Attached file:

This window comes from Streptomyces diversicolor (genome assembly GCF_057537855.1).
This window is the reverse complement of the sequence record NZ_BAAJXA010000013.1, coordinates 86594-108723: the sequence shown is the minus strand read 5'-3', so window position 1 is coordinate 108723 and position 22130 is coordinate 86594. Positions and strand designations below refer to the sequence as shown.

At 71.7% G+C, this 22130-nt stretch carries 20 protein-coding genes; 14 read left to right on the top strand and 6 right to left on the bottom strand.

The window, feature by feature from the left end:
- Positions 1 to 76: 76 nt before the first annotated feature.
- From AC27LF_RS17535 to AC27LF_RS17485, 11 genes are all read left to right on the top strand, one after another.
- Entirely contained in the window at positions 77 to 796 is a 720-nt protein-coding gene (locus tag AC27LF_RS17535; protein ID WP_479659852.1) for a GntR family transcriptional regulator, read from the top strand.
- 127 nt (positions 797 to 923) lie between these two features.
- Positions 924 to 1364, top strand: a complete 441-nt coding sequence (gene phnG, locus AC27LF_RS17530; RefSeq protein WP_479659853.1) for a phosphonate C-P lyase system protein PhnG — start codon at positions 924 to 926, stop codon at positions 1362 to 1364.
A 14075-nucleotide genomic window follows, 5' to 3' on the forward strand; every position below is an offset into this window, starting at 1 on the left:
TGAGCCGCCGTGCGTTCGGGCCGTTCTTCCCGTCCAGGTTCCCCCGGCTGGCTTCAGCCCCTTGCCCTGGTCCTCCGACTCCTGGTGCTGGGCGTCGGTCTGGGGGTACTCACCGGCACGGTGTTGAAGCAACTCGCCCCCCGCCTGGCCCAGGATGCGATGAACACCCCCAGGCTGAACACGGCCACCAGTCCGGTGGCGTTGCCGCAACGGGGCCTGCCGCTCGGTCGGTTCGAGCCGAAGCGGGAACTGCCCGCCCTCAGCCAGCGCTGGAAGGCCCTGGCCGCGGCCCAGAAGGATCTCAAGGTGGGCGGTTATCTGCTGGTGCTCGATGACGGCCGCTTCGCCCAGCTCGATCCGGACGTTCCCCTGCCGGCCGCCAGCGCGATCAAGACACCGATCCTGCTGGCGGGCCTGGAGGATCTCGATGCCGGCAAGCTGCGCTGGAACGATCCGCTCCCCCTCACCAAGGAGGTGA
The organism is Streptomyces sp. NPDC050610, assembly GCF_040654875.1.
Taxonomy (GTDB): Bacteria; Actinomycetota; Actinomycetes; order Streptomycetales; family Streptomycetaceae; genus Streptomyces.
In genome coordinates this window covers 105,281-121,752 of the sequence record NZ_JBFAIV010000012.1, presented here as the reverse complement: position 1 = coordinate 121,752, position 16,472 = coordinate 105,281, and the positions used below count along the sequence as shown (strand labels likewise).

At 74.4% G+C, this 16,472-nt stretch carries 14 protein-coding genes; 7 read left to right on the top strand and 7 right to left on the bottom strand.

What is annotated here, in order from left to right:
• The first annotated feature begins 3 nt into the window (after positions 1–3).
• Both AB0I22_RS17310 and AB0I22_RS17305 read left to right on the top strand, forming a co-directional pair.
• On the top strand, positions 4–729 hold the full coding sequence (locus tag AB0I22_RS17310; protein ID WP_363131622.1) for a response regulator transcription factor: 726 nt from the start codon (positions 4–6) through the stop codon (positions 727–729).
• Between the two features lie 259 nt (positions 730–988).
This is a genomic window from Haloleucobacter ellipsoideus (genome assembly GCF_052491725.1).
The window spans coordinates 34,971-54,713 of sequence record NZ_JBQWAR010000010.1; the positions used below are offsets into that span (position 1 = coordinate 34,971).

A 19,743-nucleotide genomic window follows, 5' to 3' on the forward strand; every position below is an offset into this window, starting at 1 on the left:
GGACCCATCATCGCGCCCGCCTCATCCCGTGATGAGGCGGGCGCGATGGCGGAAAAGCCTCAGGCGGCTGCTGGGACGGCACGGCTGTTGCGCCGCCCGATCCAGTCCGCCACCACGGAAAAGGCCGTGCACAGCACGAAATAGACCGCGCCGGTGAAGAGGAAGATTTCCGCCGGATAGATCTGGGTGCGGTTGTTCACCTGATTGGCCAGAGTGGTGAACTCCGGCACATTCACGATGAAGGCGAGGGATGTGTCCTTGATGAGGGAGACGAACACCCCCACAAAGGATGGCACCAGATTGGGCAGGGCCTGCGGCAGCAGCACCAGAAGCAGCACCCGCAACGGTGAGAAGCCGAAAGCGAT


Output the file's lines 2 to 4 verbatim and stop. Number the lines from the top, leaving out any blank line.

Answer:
This window is the reverse complement of the sequence record NZ_BAAJXA010000013.1, coordinates 86594-108723: the sequence shown is the minus strand read 5'-3', so window position 1 is coordinate 108723 and position 22130 is coordinate 86594. Positions and strand designations below refer to the sequence as shown.

At 71.7% G+C, this 22130-nt stretch carries 20 protein-coding genes; 14 read left to right on the top strand and 6 right to left on the bottom strand.

The window, feature by feature from the left end: